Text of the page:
However, it is the quality of caring, of involvement, that is the essence of healing.
Did you notice the following?
- Each step up or down is gradual
- There is seldom more than three steps
Stack means to put ideas at the same level of abstraction (how general/specific) together. This helps the reader to expect the level of detail or generality.
This is most often seen in exemplifications where the author lists the supporting details close together to strengthen his/her point before/after moving to an intermediate conclusion.
It is important to note that every "stack" must still be relevant to your topic sentence[s].

You have already seen such a feature in the natural remedy example earlier.
Additionally, stack is a very useful concept to apply in compare & contrast, to ensure that the juxtapositions make sense. Each "stack" in the following examples are given the same colour.
The paradox of our time in history is that we have
taller buildings, but shorter tempers
;
wider freeways, but narrower viewpoints;
we spend more, but have less;
we buy more, but enjoy it less.

We have bigger houses and smaller families;
more conveniences, but less time;
we have more degrees, but less sense;

more knowledge, but less judgment;
more experts, but more problems;
more medicine, but less wellness
.
We drink too much, smoke too much, spend too recklessly, laugh too little, drive too fast, get angry too quickly,
stay up too late, get up too tired,
read too seldom, watch TV too much
- The paradox of our age
"...
It was permissible to use unskilled men for unskilled work. But it is not permissible to keep men uinskilled for the sake of unskilled work
...
It was permissible to build compounds and to keep women and children away from the towns. It was permissible as an experiment, in the light of what we knew. But in the light of what we know now, it is no longer permissible. It is not permissible for us to go on destroying family life when we know we are destroying it.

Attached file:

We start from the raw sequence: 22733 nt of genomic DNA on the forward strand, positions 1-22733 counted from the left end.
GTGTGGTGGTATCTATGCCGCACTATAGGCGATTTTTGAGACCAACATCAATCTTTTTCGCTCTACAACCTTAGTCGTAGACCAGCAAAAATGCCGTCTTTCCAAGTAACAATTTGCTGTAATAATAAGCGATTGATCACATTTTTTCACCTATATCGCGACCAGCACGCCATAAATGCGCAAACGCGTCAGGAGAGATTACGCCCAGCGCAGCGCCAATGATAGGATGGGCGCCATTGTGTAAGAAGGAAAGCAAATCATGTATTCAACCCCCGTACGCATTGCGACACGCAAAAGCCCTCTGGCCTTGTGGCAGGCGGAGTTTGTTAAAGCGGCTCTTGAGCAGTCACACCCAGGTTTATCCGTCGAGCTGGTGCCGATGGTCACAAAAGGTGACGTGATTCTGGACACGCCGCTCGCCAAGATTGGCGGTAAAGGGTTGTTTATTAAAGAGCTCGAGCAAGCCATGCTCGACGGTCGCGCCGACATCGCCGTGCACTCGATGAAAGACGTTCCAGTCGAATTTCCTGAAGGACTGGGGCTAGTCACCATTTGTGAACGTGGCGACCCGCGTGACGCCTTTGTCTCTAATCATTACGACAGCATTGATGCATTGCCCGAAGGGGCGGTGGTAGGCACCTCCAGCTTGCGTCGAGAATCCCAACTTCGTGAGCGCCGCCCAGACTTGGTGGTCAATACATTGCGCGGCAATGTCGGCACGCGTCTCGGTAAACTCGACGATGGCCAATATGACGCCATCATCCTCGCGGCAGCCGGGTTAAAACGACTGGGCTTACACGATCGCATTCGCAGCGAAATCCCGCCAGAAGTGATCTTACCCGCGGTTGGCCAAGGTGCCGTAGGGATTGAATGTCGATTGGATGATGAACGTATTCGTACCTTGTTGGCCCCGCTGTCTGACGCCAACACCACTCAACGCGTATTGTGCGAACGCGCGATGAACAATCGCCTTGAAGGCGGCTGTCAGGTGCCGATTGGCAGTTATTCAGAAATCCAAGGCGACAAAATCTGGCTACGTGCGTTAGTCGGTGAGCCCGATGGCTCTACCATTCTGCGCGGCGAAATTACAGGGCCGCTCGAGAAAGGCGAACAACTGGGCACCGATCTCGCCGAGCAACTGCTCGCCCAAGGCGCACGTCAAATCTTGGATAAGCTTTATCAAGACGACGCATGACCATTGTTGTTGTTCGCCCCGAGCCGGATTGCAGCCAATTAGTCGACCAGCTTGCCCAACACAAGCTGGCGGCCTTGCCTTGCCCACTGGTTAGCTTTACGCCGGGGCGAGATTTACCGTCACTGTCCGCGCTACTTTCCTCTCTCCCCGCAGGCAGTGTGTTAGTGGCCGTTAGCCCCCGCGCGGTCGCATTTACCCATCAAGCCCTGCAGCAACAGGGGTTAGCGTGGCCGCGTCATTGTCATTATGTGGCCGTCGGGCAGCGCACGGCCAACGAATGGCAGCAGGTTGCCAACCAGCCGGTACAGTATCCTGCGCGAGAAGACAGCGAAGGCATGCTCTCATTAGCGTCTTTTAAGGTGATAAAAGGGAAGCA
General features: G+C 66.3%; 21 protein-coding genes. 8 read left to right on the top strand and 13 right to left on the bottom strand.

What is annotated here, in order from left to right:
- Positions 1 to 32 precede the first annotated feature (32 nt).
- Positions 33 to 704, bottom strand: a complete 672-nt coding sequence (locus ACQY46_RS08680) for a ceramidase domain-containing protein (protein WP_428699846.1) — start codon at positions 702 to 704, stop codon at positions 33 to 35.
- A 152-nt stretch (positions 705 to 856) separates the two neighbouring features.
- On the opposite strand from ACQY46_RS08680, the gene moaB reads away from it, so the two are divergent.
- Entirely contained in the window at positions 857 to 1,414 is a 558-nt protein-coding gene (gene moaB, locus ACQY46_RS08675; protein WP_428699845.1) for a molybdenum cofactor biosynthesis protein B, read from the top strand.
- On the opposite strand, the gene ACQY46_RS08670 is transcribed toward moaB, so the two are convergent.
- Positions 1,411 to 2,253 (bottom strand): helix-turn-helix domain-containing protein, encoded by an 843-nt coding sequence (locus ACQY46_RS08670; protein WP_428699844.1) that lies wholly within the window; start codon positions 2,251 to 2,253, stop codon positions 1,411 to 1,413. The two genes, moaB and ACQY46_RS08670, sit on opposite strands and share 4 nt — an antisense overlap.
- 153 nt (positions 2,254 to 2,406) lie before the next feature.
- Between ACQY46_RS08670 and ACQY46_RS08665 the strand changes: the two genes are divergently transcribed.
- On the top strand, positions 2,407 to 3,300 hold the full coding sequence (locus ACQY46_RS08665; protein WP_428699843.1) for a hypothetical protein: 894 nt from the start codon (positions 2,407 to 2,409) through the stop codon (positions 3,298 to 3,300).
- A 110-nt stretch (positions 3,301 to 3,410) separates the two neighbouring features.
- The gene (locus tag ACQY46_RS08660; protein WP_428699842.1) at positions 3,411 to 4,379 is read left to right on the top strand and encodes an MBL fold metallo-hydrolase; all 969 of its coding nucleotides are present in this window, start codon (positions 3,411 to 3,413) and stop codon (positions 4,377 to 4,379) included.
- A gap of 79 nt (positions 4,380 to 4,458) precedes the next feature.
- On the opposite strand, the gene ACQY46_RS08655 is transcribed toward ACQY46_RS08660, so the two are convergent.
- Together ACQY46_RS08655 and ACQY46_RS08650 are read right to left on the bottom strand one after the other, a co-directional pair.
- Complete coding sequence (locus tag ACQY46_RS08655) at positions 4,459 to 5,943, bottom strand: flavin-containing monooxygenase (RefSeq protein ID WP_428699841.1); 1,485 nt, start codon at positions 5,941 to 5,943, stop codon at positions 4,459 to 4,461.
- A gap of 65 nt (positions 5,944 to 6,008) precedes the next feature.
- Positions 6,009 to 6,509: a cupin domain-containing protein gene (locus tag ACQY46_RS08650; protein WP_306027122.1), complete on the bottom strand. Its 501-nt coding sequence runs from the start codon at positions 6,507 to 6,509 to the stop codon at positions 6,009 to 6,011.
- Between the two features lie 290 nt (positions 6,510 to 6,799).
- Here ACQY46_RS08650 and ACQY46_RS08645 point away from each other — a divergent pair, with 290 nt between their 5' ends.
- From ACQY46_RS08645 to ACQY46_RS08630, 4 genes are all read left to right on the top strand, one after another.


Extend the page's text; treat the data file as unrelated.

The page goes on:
It is permissible to develop any resources if the labour is forthcoming. But it is not permissible to develop any resources if they can be developed only at the cost of labour...
Such development has only one true name, and that is exploitation..." - Cry, the Beloved Country.
Chain is based on the
concepts of given/old/familiar information (theme) and new information (rheme)

in a sentence.
The idea

is that in an effective sentence,

the writer will first present something the reader is already aware of bef
ore adding the new information a
nd how it relates to the old.
That new information th
en become part of the given information, whi
ch the writer continue to build on.
Failure to do so of
ten results in confusion for the reader.
Hen
ce,

the writer must ensure that transition from one idea to another, o
r the continuation of the same idea is clear.

U
s
u
a
l
l
y
,

pronouns help to ensure continuity whi
le conjunctions are more efficient at indicating transitions. The
se are, nonet
heless, generalizations.
Coherence
Coherence in Idea: one main idea with perhaps another controlling idea in a paragraph. All sentences within it should be about or lead to the main idea.
What do you think is wrong with this?
"One should guard oneself against judging a book by its cover because this is a world where people can easily create a false impression of themselves. When it is so easy to afford make-up, plastic surgery, and Photoshop, we live in a world where physical appearances can be easily altered. For example, the movie stars are never really what they are like on screen, nor Facebook friends' profile pictures. Hence, we must teach our children to be careful not to trust too quickly."
What is wrong with this?
"Based on statistical findings about how often an average person lie, one should in general be wary of trusting strangers too quickly. Once, my mother was so impressed by how suave an investment banker is, that she totally believed him and spent all her savings on Lehman Brothers stocks! Does it not prove the point in not trusting too quickly?"
Coherence in tone: the choice of words and their connotations, the phrasing of arguments, selection of examples, rhetorical forms, and appeals should all be consistent within the paragraph and aligned with the nature of the message.

"One does not simply quote statistics
But rant like a loon"
"Meta-coherence": coherence achieved above and beyond content and tone, via efficient rhetorical forms, and/or consistent and meaningful imagery.